The job was, evaluate a presidency. What metrics would you, as an intelligent person, use to evaluate a presidency. How much simpler can I make it? I didn't ask you to read my mind or anything like that.

comment by Lumifer · 2017-01-25T15:34:25.536Z · score: 0 (0 votes) · LW · GW

What metrics would you, as an intelligent person, use to evaluate a presidency.

My metrics are likely to be quite different from yours since I expect to have axes of evaluation which do no match yours.

A good starting point is recalling that POTUS is not a king and his power is quite constrained. For example, he doesn't get to control the budget. Judging a POTUS on, say, unemployment, is silly because he just doesn't have levers to move it. In a similar way, attributing shifts in culture wars to POTUS isn't all that wise either.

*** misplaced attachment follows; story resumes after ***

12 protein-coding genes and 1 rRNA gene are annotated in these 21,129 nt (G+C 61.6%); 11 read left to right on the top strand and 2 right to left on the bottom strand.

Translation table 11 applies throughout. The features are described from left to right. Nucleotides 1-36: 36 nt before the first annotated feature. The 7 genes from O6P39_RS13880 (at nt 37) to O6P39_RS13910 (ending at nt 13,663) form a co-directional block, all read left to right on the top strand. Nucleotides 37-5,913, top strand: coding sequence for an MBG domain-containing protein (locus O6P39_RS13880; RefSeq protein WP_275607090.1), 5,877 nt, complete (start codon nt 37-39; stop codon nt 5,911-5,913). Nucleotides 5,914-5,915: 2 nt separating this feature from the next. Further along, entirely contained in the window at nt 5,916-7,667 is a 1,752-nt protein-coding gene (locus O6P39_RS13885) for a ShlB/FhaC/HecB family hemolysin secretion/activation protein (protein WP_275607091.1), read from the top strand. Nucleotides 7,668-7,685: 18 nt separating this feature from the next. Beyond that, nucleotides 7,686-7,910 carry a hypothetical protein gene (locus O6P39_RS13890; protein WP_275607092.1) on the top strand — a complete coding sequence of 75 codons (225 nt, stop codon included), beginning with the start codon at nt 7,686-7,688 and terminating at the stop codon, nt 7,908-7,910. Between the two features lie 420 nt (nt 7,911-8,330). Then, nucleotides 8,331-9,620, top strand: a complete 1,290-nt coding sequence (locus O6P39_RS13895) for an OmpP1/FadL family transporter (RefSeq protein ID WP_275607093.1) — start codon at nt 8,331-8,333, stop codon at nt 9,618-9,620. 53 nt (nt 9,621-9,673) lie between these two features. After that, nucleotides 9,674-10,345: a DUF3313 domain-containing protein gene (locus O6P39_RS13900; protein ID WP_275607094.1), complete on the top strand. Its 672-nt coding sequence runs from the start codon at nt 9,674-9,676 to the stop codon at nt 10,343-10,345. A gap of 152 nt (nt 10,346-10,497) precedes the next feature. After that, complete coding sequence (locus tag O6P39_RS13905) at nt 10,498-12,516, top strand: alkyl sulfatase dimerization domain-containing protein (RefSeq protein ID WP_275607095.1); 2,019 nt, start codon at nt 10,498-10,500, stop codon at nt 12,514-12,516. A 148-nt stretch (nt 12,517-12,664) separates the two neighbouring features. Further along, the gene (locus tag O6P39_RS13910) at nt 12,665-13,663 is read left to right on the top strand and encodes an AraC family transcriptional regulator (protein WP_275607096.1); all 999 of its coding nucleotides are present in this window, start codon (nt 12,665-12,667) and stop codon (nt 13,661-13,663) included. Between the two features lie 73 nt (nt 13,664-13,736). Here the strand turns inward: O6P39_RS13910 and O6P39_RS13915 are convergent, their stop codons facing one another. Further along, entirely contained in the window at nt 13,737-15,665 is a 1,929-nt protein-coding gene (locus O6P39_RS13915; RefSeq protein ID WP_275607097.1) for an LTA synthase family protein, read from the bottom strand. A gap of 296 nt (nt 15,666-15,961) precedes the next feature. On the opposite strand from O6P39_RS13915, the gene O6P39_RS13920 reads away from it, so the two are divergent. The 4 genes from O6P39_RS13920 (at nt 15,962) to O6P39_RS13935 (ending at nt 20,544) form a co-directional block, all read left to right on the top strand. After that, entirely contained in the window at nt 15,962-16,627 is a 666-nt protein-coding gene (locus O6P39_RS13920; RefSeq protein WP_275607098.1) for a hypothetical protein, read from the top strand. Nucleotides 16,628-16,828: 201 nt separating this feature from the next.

comment by ArisC · 2017-01-26T00:25:18.070Z · score: 1 (1 votes) · LW · GW

My metrics are likely to be quite different from yours

And that's fine! If everyone here gave me a list of 5-10 metrics instead of pedantic responses, I'd be able to choose a few I like, and boom, problem solved.

comment by Lumifer · 2017-01-26T02:24:48.598Z · score: 0 (0 votes) · LW · GW

A problem? Which problem? I don't have a problem.

Are you, by any chance, upset that people didn't hop to solving your problem?

comment by ArisC · 2017-01-26T03:40:06.887Z · score: 0 (0 votes) · LW · GW